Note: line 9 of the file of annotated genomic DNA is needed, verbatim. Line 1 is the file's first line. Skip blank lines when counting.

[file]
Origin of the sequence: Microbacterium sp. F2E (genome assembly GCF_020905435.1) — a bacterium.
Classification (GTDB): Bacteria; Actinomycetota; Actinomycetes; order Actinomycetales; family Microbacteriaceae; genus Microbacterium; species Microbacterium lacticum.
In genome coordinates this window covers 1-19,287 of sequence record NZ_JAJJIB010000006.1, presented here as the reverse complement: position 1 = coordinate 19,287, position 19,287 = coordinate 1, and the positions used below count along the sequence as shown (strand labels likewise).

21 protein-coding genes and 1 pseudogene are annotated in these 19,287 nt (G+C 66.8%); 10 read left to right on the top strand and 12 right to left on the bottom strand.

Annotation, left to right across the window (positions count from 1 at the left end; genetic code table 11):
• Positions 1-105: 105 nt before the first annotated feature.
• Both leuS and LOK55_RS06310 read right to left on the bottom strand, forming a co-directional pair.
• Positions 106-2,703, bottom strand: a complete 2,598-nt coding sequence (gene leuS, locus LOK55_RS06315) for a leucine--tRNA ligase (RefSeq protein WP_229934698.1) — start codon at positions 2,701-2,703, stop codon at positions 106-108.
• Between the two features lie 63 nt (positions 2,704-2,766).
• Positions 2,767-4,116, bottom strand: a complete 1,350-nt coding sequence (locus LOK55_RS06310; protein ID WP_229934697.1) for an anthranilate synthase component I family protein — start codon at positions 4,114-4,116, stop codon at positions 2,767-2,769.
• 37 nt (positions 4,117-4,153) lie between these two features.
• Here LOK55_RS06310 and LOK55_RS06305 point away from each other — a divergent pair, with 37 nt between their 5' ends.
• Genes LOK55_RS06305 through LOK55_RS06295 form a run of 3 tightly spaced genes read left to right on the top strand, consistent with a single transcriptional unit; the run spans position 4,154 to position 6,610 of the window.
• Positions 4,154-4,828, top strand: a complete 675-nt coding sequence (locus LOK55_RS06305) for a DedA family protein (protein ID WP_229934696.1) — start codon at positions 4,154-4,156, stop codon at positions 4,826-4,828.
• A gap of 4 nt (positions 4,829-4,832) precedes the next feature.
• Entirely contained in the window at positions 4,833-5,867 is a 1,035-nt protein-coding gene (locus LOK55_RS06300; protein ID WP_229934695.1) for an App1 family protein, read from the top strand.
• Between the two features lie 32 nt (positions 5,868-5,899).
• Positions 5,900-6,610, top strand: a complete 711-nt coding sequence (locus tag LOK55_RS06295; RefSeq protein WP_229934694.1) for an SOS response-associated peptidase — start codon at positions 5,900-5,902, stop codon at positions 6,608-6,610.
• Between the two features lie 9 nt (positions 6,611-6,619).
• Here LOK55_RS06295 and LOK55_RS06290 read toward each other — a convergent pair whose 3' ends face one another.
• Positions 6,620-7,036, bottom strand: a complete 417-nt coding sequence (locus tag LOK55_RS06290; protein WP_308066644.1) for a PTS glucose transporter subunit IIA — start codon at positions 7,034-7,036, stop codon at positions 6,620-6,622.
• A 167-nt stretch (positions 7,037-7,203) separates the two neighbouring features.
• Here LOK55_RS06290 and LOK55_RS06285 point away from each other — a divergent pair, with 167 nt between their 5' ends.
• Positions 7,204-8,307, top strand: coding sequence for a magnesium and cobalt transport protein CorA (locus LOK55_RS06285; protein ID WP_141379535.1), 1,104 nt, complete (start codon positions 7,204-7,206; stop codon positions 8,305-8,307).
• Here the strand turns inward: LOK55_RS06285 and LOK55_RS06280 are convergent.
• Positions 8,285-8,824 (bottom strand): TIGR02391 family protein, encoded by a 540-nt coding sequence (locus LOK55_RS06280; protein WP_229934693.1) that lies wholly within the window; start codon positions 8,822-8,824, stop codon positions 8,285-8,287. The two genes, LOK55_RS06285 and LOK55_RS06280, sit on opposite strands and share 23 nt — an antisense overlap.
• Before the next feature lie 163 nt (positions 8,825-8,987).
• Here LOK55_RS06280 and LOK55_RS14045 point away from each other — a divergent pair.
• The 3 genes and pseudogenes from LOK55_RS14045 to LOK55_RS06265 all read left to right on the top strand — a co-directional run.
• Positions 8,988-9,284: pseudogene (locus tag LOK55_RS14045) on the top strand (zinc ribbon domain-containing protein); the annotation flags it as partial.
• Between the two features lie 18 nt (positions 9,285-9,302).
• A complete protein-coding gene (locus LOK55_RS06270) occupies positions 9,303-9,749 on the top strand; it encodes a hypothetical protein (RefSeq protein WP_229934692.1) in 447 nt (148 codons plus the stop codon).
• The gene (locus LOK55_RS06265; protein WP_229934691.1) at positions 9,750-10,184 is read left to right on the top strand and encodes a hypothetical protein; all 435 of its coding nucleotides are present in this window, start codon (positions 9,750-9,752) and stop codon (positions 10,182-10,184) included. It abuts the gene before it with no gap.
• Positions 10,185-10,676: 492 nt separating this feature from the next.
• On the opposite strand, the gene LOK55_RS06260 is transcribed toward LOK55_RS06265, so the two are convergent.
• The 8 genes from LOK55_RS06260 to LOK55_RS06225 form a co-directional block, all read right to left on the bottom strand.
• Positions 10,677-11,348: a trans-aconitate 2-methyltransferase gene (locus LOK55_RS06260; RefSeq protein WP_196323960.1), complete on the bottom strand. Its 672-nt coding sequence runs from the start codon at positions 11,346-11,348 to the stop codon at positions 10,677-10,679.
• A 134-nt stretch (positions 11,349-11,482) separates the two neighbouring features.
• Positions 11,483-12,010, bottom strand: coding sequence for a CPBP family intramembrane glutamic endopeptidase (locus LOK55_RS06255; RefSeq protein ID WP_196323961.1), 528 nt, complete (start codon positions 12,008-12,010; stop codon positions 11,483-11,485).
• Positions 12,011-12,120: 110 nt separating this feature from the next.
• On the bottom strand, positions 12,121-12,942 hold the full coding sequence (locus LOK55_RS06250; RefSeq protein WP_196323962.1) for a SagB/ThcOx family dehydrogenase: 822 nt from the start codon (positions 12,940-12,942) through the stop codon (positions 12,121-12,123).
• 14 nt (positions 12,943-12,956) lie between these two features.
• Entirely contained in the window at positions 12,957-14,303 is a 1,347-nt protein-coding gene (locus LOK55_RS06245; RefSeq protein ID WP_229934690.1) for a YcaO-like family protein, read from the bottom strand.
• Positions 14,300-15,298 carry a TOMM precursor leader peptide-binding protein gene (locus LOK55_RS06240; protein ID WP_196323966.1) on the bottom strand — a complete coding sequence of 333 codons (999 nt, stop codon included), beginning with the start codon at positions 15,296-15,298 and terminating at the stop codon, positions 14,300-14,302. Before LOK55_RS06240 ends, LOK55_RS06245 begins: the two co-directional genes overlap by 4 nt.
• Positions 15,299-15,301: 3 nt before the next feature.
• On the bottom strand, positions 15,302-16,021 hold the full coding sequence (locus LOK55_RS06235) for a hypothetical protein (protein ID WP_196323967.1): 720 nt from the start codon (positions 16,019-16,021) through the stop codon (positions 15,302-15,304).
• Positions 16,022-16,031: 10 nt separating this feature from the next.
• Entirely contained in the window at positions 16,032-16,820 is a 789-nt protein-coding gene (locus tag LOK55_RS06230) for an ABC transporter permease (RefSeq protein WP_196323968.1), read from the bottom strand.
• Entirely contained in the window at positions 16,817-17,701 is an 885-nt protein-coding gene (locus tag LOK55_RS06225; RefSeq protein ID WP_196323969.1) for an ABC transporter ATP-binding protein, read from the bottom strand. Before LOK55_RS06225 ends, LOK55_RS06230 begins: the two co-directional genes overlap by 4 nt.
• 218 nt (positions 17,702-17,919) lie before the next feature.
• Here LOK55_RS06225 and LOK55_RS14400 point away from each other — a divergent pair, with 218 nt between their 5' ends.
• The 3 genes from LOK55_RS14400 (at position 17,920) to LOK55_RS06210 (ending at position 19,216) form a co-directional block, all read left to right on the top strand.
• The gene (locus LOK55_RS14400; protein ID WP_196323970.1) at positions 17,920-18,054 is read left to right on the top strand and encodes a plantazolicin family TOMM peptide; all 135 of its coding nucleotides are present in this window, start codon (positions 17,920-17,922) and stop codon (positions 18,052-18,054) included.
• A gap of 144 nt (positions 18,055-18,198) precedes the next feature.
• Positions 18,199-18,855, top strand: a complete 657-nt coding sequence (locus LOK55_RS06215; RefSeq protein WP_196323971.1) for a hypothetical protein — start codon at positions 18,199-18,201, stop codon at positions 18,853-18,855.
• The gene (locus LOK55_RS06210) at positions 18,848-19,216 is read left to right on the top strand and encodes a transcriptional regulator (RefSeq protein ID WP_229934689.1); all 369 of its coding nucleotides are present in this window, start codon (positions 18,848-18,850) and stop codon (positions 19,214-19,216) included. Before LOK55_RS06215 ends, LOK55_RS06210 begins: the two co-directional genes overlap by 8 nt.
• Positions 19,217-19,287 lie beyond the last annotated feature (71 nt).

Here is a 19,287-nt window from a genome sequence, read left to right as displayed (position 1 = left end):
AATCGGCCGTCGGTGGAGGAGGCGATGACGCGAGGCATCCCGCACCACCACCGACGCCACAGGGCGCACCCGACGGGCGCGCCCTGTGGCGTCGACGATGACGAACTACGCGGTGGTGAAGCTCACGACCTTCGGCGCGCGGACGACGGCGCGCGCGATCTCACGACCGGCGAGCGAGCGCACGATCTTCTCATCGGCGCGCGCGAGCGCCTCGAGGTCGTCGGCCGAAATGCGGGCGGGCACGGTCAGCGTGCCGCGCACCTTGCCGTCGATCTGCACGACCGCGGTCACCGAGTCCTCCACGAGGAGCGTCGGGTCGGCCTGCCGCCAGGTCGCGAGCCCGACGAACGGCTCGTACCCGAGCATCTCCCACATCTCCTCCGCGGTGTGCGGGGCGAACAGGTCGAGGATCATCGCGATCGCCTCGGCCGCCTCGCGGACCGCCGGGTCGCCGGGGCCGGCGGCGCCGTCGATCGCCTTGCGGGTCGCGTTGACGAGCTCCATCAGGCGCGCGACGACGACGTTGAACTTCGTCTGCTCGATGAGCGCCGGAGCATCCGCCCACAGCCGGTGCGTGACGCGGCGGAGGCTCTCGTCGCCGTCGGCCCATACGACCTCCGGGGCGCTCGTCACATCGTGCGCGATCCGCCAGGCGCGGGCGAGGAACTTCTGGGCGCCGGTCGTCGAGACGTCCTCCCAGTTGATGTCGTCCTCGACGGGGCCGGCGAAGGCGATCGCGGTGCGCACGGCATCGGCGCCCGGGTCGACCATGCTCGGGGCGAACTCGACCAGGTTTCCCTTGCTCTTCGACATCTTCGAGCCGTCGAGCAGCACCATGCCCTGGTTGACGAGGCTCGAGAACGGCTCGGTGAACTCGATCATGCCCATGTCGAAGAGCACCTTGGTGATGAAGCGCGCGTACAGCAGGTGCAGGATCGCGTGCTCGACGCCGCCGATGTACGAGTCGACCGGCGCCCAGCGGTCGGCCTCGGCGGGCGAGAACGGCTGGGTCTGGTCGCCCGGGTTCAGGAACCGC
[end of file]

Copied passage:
• Between the two features lie 63 nt (positions 2,704-2,766).